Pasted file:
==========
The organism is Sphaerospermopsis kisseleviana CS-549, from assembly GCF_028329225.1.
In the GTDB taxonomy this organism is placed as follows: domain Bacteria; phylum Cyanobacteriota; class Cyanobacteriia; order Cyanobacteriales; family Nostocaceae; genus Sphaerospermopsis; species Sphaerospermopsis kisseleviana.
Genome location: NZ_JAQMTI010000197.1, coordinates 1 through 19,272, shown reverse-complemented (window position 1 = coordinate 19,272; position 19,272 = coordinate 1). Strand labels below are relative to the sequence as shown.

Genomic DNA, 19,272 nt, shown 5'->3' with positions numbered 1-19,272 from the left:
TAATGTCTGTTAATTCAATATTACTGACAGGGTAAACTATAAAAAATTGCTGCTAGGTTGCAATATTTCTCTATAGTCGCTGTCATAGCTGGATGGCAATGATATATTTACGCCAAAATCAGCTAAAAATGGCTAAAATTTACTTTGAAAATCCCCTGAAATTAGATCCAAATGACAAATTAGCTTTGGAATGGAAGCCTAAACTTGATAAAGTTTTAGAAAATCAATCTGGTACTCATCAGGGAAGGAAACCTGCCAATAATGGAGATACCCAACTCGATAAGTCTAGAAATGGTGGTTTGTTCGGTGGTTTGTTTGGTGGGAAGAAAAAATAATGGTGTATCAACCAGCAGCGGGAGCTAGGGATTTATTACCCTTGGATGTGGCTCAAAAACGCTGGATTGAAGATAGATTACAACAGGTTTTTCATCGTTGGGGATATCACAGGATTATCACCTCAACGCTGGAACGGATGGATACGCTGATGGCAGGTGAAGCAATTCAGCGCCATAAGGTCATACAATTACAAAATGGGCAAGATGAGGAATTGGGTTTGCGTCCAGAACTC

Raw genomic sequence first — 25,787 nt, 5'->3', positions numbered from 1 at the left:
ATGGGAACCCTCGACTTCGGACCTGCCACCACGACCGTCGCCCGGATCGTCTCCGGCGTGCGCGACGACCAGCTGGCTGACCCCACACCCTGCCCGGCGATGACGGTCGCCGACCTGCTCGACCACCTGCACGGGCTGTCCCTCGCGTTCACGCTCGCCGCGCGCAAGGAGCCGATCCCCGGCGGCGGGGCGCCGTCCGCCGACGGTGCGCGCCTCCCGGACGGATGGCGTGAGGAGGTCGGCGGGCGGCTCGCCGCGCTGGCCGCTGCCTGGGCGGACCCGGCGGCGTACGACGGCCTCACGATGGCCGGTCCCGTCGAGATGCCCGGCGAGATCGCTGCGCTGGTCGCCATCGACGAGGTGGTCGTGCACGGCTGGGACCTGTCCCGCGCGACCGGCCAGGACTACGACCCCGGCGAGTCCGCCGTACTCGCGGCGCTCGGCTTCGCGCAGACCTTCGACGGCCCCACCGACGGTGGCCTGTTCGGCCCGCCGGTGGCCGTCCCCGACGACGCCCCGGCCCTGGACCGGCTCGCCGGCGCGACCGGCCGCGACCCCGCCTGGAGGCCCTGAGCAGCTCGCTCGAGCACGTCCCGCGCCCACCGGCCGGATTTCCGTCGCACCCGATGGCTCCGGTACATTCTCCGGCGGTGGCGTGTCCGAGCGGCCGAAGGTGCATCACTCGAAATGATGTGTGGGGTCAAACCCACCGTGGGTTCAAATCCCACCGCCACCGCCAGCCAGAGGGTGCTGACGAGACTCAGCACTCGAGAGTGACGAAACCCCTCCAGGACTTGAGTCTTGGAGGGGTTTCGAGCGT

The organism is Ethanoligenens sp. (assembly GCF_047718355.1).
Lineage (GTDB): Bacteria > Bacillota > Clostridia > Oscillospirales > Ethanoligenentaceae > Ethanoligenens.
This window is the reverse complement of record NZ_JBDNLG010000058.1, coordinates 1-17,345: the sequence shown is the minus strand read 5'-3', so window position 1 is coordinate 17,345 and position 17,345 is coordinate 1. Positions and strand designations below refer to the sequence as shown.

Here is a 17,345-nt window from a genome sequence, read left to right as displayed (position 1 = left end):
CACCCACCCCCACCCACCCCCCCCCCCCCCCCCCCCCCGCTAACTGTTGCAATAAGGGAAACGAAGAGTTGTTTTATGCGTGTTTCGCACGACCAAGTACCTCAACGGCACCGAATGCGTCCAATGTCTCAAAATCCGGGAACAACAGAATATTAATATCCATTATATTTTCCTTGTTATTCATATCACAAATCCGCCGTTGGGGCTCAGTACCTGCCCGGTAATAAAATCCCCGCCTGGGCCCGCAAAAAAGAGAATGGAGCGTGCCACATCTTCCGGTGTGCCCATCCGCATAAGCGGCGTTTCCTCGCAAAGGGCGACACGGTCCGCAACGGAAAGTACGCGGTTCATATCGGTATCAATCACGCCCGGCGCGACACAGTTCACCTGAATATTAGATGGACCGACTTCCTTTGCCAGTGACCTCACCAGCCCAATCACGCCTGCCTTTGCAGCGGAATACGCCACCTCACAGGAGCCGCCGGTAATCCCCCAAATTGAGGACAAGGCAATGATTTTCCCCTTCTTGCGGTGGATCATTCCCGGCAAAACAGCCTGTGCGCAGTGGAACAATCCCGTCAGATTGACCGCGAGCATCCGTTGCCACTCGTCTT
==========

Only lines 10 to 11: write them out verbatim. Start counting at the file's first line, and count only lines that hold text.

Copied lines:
This window is the reverse complement of record NZ_JBDNLG010000058.1, coordinates 1-17,345: the sequence shown is the minus strand read 5'-3', so window position 1 is coordinate 17,345 and position 17,345 is coordinate 1. Positions and strand designations below refer to the sequence as shown.

Here is a 17,345-nt window from a genome sequence, read left to right as displayed (position 1 = left end):